Hello I'm a quantum mechanics newbie.

I learned about spinors, and how they are different from vectors because unlike vectors, rotating them once does not give the original spinor, but the negative of it.(Although while proving this, we only learned the definition of rotation operators and didn't learn how they were derived or what they meant (the professor said we will learn it in our senior years).

Anyways, this made me wonder.... are there things that, instead of spinors, has to be rotated 3 times, or 4 times, ... n times to come back to what it was? (will it be something like, if it comes back to what it was after n rotations, something like $ e^{2\pi/n} $ multiplied after one rotation? (So that it comes back to its position after n rotations))


In more than two spatial dimensions, there are no such objects.

In two dimensions, there are such objects, known as anyons, which can have not only the half-integer spin of spinors, but any fractional spin.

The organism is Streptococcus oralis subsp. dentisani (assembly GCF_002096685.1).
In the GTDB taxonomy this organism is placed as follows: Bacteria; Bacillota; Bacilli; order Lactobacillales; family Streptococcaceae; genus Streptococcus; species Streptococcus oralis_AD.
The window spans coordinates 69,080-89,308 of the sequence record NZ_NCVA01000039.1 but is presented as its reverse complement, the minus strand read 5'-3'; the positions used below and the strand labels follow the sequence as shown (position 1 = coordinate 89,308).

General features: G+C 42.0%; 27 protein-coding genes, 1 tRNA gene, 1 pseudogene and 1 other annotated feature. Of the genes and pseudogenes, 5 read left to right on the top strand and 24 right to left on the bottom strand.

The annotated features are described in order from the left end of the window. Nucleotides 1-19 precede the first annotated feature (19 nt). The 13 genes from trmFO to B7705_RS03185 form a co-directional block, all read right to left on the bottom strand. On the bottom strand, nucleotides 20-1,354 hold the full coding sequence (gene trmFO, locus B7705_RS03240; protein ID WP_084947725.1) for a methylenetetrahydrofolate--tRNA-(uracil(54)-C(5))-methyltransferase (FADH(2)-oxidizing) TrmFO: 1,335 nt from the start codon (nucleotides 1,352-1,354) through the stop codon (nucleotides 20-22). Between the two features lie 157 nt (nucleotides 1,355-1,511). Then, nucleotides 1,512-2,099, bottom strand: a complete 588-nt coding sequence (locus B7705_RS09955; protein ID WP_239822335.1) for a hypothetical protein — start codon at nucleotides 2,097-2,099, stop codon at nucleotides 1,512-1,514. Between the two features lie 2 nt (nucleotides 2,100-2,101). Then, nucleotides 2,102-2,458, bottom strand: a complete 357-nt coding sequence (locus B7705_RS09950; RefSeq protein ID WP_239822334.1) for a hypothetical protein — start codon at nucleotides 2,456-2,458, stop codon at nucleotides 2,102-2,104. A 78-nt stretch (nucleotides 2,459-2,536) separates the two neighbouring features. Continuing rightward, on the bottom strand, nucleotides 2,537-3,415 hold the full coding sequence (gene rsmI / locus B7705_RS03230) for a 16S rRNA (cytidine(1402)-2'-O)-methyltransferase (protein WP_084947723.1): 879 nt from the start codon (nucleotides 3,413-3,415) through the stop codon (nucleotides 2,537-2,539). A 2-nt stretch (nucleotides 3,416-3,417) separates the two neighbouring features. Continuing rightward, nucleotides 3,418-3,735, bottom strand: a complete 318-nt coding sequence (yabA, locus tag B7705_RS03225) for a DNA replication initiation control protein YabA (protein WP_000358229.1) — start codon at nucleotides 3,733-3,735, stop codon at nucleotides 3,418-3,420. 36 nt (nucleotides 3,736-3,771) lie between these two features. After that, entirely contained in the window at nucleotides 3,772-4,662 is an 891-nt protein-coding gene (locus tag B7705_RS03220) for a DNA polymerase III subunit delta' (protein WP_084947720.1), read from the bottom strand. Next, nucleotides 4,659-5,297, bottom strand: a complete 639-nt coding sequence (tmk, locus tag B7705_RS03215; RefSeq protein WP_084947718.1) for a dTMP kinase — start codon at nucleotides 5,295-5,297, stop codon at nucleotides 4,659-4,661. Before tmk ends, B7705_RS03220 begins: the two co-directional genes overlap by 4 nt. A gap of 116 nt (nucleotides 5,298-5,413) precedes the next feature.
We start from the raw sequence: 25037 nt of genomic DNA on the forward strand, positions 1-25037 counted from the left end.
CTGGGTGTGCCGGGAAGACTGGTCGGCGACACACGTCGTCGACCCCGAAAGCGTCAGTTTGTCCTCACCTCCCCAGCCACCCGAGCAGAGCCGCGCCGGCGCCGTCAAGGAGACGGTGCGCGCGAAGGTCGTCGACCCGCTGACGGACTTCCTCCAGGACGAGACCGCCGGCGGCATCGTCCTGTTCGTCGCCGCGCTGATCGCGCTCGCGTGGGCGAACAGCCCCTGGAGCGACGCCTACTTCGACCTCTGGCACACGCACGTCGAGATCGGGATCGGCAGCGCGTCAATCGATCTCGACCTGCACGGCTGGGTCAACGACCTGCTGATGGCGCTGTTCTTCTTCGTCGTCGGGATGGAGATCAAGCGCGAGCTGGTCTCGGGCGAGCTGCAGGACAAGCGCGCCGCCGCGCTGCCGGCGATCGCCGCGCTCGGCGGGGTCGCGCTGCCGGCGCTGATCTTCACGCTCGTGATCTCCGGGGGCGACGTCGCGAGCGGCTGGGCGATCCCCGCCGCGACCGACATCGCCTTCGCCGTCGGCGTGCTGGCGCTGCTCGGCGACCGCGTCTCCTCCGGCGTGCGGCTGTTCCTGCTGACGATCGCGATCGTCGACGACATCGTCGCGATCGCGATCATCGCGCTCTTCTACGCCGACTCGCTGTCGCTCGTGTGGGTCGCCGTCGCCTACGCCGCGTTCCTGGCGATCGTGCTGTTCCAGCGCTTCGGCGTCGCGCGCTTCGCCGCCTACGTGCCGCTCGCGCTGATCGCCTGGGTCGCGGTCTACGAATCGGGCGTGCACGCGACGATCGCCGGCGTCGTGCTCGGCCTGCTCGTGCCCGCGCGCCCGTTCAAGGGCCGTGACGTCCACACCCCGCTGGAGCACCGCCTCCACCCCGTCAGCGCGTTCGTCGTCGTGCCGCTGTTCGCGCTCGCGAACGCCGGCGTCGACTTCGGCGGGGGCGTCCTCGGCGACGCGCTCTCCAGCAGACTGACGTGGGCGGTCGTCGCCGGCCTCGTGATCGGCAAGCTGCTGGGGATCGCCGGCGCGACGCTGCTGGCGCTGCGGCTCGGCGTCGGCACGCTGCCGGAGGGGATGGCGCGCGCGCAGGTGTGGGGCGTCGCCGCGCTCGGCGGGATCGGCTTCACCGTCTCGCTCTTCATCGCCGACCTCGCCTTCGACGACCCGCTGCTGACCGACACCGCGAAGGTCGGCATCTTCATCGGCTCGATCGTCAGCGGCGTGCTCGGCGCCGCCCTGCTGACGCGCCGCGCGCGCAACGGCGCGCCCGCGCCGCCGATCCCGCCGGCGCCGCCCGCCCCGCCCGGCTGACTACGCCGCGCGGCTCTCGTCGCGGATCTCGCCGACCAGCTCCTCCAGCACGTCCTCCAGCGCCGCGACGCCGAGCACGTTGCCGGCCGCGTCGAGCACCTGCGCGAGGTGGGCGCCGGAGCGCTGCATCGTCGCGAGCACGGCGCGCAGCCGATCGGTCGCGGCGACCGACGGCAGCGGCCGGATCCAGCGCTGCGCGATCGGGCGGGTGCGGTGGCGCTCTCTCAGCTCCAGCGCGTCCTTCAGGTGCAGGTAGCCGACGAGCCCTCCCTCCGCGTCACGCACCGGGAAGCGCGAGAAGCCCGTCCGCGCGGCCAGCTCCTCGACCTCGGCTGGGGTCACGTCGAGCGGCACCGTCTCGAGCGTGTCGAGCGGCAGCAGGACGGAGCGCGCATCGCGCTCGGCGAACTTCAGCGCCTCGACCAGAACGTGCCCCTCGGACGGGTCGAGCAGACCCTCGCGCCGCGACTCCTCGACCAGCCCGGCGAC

I'm afraid the underlying reason is rather technical:

The reason why the spatial dimension is important is because the rotation group has a different topological structure in two dimensions than in more dimensions. The rotation group $\mathrm{SO}(2)$ is the circle and has infinite fundamental group, while the higher orthogonal groups $\mathrm{SO}(n)$ have only the two-element group as their fundamental group. So passing to the universal cover when seeking the quantum representations of the rotation group only "doubles" the available representations from the vectorial ones for higher dimensions, but yields infinitely many anyonic representations between two vectorial representations in two dimensions.

For why the topology of the rotation group and universal covers are relevant to quantum mechanics to begin with, see this Q&A of mine.


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